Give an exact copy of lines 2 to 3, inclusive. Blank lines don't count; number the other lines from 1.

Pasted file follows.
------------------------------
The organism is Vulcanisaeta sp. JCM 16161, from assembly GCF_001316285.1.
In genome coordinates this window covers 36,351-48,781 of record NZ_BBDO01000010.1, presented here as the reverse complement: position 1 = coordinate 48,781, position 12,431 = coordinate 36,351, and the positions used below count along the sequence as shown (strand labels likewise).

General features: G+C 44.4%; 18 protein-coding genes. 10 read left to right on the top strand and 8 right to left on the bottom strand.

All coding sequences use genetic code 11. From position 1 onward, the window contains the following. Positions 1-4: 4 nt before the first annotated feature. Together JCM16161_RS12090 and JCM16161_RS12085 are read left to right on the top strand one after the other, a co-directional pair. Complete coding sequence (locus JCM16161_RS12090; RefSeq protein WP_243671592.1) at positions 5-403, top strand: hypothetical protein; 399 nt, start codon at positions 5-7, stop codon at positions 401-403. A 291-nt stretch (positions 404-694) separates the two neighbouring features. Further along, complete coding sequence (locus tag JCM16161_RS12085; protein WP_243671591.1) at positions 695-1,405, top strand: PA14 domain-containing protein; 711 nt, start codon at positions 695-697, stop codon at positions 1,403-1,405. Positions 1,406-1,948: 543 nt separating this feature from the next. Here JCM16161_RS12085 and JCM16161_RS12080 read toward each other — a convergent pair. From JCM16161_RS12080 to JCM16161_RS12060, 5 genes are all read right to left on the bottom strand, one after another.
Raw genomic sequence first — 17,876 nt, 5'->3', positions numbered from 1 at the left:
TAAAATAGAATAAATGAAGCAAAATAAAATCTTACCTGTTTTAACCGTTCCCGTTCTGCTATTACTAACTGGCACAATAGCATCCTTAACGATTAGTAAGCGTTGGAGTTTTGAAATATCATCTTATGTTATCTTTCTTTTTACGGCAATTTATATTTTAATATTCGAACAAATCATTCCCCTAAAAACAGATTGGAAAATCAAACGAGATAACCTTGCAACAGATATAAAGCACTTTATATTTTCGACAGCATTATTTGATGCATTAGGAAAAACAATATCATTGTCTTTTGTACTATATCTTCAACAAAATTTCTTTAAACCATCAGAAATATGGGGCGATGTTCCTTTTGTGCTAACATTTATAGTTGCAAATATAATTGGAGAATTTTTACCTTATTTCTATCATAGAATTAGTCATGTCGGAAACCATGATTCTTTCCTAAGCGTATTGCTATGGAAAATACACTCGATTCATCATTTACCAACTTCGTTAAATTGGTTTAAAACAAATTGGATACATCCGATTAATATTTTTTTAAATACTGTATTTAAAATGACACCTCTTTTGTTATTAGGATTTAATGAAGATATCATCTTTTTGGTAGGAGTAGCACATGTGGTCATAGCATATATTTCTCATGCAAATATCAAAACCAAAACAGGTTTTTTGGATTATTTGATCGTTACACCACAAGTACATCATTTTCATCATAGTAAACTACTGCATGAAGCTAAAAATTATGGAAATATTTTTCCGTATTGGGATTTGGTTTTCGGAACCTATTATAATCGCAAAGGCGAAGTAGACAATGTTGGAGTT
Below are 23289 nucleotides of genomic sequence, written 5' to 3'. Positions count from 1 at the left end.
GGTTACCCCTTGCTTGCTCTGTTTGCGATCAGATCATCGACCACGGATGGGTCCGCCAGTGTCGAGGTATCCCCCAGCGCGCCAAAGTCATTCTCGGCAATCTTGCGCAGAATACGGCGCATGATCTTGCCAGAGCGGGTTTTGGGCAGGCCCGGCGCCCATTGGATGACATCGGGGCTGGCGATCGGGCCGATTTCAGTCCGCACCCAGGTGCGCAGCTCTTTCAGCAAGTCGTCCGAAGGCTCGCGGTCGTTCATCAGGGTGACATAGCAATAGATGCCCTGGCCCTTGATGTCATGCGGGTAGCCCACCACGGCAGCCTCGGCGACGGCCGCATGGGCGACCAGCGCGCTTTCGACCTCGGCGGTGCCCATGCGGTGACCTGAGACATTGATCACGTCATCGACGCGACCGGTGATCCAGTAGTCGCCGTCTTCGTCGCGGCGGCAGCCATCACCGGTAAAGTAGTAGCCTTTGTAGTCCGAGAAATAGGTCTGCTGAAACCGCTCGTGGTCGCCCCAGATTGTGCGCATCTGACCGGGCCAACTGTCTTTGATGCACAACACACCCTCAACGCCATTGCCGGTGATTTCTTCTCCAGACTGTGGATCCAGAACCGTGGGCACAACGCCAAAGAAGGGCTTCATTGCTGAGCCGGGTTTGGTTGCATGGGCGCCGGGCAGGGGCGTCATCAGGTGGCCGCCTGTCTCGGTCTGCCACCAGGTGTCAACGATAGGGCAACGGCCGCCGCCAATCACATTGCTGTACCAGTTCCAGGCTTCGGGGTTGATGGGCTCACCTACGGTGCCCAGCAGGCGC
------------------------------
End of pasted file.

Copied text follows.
In genome coordinates this window covers 36,351-48,781 of record NZ_BBDO01000010.1, presented here as the reverse complement: position 1 = coordinate 48,781, position 12,431 = coordinate 36,351, and the positions used below count along the sequence as shown (strand labels likewise).

General features: G+C 44.4%; 18 protein-coding genes. 10 read left to right on the top strand and 8 right to left on the bottom strand.